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Monday, May 20, 2024

Fuel price debate: Marketers insist subsidy is back

NNPCL has denied the reintroduction of subsidy, attributing queues at petrol stations to distribution challenges rather than a lack of supply

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Oil marketers in Nigeria are pushing back against the Federal Government’s position on the current pump price of Premium Motor Spirit (PMS), commonly known as petrol, insisting that it should not be less than N800 per liter if there is no subsidy on the commodity. The government, through the Nigerian National Petroleum Company Limited (NNPCL), has denied reintroducing a subsidy on petrol.

While petrol currently sells between N580 and N617 per liter, depending on the location, the Group Chief Executive Officer of NNPCL, Mele Kyari, recently denied the reintroduction of a subsidy, attributing queues at petrol stations to distribution challenges rather than a lack of supply.

However, oil marketers are challenging Kyari’s statement, asserting that the government is subsidizing gasoline. They argue that with the current exchange rate and other economic factors, the landing cost of petrol is around N720 per liter, making the current selling price unsustainable without a subsidy.

The National Secretary of the Independent Petroleum Marketers Association of Nigeria (IPMAN), Chief John Kekeocha, criticized the government for what he perceives as misleading statements. He highlighted the high cost of diesel, essential for the operations of filling stations, as a major challenge for independent marketers.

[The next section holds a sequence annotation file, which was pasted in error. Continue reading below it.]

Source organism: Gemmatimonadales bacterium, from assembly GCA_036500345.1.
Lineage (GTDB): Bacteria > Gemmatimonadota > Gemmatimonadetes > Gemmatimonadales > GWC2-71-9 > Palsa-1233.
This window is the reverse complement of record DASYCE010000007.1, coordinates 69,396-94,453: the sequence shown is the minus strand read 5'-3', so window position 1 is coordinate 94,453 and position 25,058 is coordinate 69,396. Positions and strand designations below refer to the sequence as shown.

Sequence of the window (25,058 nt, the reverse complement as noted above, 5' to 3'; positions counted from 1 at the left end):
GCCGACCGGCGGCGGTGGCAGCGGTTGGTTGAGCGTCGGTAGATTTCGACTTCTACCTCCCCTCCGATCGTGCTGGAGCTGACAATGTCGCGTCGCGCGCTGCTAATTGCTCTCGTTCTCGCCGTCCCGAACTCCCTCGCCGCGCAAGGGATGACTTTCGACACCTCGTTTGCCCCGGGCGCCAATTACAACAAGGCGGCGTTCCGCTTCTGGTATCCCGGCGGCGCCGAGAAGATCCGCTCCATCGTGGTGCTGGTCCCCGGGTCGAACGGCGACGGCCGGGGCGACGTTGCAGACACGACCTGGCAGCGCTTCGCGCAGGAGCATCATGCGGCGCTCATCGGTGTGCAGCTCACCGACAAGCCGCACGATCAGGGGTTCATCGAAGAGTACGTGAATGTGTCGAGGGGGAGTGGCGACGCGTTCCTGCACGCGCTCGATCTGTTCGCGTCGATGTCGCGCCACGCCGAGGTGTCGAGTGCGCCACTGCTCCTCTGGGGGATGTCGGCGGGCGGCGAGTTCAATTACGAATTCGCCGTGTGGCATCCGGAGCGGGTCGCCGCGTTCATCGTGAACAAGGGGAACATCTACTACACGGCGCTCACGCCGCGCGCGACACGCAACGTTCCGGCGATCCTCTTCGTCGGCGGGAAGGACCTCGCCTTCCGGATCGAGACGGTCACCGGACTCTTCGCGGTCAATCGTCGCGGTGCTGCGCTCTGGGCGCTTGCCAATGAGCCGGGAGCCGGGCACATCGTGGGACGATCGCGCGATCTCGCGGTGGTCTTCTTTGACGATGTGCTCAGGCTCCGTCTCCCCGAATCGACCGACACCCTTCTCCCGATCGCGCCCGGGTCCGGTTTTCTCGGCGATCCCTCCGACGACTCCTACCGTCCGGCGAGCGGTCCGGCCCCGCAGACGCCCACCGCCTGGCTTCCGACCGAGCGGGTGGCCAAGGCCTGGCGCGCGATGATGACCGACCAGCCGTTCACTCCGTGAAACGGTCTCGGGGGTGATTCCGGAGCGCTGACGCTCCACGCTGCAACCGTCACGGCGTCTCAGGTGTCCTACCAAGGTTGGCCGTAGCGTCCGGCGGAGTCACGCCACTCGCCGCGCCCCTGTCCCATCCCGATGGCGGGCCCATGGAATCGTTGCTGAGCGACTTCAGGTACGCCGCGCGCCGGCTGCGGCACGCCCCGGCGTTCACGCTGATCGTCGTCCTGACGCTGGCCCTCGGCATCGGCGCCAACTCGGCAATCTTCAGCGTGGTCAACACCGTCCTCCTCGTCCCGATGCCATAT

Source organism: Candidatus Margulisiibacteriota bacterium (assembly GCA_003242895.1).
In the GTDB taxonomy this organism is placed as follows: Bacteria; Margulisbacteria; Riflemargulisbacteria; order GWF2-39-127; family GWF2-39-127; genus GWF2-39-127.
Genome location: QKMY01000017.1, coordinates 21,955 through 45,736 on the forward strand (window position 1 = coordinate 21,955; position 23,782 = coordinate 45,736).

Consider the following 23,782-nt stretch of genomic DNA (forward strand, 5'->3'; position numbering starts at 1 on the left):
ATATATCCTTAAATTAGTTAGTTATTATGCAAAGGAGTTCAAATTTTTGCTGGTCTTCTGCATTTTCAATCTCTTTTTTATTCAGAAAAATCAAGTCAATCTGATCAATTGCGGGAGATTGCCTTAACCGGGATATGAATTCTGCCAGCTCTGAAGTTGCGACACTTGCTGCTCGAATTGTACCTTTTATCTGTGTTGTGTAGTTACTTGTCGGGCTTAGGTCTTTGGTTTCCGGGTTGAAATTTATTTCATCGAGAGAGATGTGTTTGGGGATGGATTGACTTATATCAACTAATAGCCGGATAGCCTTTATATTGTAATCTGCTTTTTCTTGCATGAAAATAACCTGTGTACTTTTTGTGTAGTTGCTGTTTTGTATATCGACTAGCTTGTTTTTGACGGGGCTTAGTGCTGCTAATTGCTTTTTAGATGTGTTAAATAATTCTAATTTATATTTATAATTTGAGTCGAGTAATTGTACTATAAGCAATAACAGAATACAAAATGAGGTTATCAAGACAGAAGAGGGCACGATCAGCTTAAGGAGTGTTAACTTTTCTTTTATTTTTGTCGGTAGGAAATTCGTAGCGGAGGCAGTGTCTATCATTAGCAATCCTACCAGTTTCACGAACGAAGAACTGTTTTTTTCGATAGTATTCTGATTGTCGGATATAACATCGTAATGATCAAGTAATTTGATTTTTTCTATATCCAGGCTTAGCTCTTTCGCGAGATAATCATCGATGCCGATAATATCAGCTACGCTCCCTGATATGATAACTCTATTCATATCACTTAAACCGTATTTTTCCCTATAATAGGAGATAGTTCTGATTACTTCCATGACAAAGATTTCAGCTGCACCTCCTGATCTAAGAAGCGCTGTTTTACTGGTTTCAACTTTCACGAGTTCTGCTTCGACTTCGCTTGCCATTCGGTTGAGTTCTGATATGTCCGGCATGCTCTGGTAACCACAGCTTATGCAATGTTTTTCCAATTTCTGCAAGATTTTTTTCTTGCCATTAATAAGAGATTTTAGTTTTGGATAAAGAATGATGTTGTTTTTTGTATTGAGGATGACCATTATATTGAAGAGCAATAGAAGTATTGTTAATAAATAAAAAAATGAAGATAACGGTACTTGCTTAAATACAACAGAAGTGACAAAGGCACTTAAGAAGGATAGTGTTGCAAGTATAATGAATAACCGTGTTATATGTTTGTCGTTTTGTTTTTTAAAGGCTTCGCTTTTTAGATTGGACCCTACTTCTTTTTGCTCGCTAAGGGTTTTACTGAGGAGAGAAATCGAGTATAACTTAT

Kekeocha emphasized that if the government doesn’t address the issue promptly, many filling stations, particularly those operated by independent marketers, may face closure, leading to scarcity in several locations.

Responding to the government’s claim that there is no subsidy, Kekeocha argued that the cost of gasoline is being artificially kept low to avoid public backlash. He urged the government to be transparent and address the fundamental issues in the downstream sector, such as the need for refineries to function optimally.

The National President of the Natural Oil and Gas Suppliers Association of Nigeria, Benneth Korie, also expressed concerns about the impact of the high cost of diesel on businesses in the downstream oil sector. He recommended declaring a state of emergency for refineries and providing palliatives to marketers for diesel importation.

The ongoing debate highlights the challenges and complexities surrounding fuel pricing in Nigeria, with the government facing pressure to address economic realities while maintaining affordability for consumers.

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